It’s a summer of love and relationships of the ‘forbidden’ kind, ‘forbidden’ more because of the culture and religion that they grew up in. Ella has her own awakening about her sexual and personal identity that is both brave and beautiful.

A bright, effervescent book about self-discovery and belonging. The lush verdant settings of New York and Bangladesh, and the detailed lives of the characters allow the reader to know them well and definitely made me think about how their lives are like now that the book has ended. Always a sign of a  good read and an excellent writer.

 
I read this for Asian Lit Bingo – LGBTQIAP+ Asian MC. 

#AsianLitBingo: Goat Days by Benyamin 


Yes there are goats in this story.

But first, we meet Najeeb, and he and a friend are trying their very best to get arrested. Life in prison is far better to what he has suffered through recently.

What could be worse than prison?

It is the 1990s. Najeeb is from Kerala, a state in India. He’s intrigued by all the stories of those working in the Gulf and thinks it a quick easy way to make some fast cash and take care of his pregnant wife and their future child. But things do not go the way he expects.

He is put to work with goats. He tended to goats, milked them, fed them, herded them. The goats were treated better than he was. He didn’t have a cot to sleep on, or shelter. And this is the desert, which means ridiculously hot days and freezing cold nights. The precious water was meant for the goats so he wasn’t allowed any water to wash up with. He is only given khubus (a kind of bread) to eat for lunch and dinner, and some raw goat’s milk in the morning for breakfast. And barely enough water to drink.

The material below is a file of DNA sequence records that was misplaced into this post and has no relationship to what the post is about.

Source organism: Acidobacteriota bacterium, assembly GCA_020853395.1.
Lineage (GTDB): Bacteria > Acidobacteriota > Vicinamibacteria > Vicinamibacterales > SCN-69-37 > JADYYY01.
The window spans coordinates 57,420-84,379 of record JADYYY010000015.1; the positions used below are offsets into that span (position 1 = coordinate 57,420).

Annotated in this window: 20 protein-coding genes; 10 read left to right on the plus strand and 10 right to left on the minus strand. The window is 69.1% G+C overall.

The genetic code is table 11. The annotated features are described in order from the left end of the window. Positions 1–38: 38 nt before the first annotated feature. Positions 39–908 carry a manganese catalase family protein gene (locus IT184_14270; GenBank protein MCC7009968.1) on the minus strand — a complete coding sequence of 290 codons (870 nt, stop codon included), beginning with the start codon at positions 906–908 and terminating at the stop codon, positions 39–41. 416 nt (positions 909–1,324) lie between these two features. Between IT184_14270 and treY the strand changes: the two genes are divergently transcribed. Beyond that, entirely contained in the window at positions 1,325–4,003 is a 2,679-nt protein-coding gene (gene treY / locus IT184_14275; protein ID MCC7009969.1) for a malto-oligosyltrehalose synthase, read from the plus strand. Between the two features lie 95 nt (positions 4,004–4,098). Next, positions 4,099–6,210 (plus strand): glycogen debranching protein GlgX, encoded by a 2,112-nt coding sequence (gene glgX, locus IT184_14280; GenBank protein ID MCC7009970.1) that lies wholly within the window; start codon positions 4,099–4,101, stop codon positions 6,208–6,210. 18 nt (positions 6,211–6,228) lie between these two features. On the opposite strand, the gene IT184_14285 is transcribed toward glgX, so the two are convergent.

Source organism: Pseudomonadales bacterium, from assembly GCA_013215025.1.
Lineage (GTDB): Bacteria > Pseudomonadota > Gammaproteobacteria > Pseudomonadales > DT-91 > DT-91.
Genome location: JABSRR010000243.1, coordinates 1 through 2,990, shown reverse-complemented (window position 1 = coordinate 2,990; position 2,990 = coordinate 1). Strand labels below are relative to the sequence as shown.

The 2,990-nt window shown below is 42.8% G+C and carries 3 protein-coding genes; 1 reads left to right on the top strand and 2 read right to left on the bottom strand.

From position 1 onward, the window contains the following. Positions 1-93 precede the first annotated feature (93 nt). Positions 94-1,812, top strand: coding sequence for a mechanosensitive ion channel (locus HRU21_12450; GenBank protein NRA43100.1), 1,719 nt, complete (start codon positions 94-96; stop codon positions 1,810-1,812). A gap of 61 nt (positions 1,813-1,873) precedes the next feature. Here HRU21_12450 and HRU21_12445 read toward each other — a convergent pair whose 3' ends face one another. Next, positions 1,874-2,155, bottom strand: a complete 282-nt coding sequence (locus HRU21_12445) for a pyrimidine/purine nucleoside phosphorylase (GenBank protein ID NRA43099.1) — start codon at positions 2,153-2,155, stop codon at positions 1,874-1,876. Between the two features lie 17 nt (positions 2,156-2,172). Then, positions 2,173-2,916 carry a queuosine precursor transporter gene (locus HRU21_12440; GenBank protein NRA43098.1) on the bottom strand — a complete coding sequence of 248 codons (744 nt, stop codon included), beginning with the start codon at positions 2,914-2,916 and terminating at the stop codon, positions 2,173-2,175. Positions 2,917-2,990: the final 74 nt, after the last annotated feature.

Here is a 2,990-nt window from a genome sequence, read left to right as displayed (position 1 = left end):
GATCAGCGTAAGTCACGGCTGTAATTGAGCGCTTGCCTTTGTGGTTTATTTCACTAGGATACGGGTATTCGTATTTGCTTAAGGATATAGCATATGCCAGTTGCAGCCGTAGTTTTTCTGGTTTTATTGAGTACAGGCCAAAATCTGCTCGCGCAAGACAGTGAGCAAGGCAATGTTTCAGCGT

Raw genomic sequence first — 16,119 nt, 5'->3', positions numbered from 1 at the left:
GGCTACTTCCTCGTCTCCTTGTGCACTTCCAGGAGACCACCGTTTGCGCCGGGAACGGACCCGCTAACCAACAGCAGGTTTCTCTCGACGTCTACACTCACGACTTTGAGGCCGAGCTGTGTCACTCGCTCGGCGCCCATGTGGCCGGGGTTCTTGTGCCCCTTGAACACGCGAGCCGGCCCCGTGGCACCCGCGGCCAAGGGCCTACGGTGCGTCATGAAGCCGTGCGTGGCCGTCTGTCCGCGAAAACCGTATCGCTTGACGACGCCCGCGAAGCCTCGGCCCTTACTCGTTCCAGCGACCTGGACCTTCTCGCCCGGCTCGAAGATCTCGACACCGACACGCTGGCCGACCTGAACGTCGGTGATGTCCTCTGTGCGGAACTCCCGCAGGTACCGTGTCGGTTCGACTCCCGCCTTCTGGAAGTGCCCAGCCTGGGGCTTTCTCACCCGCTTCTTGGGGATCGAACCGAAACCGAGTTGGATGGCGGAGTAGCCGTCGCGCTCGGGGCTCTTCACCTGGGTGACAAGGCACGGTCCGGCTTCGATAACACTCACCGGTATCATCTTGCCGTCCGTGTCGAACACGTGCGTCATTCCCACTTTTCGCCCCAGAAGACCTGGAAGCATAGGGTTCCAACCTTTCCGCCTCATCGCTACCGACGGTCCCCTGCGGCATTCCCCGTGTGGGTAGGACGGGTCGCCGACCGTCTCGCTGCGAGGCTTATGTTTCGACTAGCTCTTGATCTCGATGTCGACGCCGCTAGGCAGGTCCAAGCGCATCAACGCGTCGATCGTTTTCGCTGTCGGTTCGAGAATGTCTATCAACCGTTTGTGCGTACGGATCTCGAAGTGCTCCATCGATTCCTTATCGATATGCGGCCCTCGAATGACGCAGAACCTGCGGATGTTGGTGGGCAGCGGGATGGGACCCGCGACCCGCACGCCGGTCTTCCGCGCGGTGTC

We follow him through his days. His hard, painful, extremely dirty days where the only other human he sees is his Arab owner, a mean man who watches him through binoculars to make sure he doesn’t run off while herding goats – and won’t hesitate to shoot. When finally Najeeb meets other people, two Sundanese men who come to shear the sheep, although they don’t have a common language, he is just thrilled to see different faces, to smell a different smell.